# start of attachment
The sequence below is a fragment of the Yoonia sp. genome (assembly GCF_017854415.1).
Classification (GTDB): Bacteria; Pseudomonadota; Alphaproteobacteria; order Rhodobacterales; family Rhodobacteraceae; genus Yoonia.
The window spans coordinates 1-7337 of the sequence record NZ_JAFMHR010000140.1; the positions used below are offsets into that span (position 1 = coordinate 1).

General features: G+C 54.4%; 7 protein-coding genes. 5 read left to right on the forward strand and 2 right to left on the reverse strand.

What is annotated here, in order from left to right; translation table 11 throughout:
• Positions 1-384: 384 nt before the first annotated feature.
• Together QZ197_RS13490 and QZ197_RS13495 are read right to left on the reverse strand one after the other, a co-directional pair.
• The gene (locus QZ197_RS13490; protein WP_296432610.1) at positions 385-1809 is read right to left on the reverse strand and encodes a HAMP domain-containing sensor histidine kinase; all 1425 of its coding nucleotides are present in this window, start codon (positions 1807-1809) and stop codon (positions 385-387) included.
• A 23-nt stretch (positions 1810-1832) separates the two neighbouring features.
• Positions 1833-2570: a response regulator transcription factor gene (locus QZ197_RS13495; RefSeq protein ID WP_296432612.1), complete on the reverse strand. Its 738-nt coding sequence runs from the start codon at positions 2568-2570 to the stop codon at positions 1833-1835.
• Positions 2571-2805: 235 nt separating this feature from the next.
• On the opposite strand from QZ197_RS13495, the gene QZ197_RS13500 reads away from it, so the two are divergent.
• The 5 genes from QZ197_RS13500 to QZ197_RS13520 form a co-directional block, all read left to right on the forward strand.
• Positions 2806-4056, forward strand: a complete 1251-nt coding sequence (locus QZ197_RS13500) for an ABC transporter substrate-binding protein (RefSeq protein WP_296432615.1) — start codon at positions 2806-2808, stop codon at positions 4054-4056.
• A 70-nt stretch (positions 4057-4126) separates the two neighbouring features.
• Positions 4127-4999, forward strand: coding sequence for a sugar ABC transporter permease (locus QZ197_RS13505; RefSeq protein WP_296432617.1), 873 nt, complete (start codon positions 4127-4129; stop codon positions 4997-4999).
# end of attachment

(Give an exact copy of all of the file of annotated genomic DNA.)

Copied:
The sequence below is a fragment of the Yoonia sp. genome (assembly GCF_017854415.1).
Classification (GTDB): Bacteria; Pseudomonadota; Alphaproteobacteria; order Rhodobacterales; family Rhodobacteraceae; genus Yoonia.
The window spans coordinates 1-7337 of the sequence record NZ_JAFMHR010000140.1; the positions used below are offsets into that span (position 1 = coordinate 1).

General features: G+C 54.4%; 7 protein-coding genes. 5 read left to right on the forward strand and 2 right to left on the reverse strand.

What is annotated here, in order from left to right; translation table 11 throughout:
• Positions 1-384: 384 nt before the first annotated feature.
• Together QZ197_RS13490 and QZ197_RS13495 are read right to left on the reverse strand one after the other, a co-directional pair.
• The gene (locus QZ197_RS13490; protein WP_296432610.1) at positions 385-1809 is read right to left on the reverse strand and encodes a HAMP domain-containing sensor histidine kinase; all 1425 of its coding nucleotides are present in this window, start codon (positions 1807-1809) and stop codon (positions 385-387) included.
• A 23-nt stretch (positions 1810-1832) separates the two neighbouring features.
• Positions 1833-2570: a response regulator transcription factor gene (locus QZ197_RS13495; RefSeq protein ID WP_296432612.1), complete on the reverse strand. Its 738-nt coding sequence runs from the start codon at positions 2568-2570 to the stop codon at positions 1833-1835.
• Positions 2571-2805: 235 nt separating this feature from the next.
• On the opposite strand from QZ197_RS13495, the gene QZ197_RS13500 reads away from it, so the two are divergent.
• The 5 genes from QZ197_RS13500 to QZ197_RS13520 form a co-directional block, all read left to right on the forward strand.
• Positions 2806-4056, forward strand: a complete 1251-nt coding sequence (locus QZ197_RS13500) for an ABC transporter substrate-binding protein (RefSeq protein WP_296432615.1) — start codon at positions 2806-2808, stop codon at positions 4054-4056.
• A 70-nt stretch (positions 4057-4126) separates the two neighbouring features.
• Positions 4127-4999, forward strand: coding sequence for a sugar ABC transporter permease (locus QZ197_RS13505; RefSeq protein WP_296432617.1), 873 nt, complete (start codon positions 4127-4129; stop codon positions 4997-4999).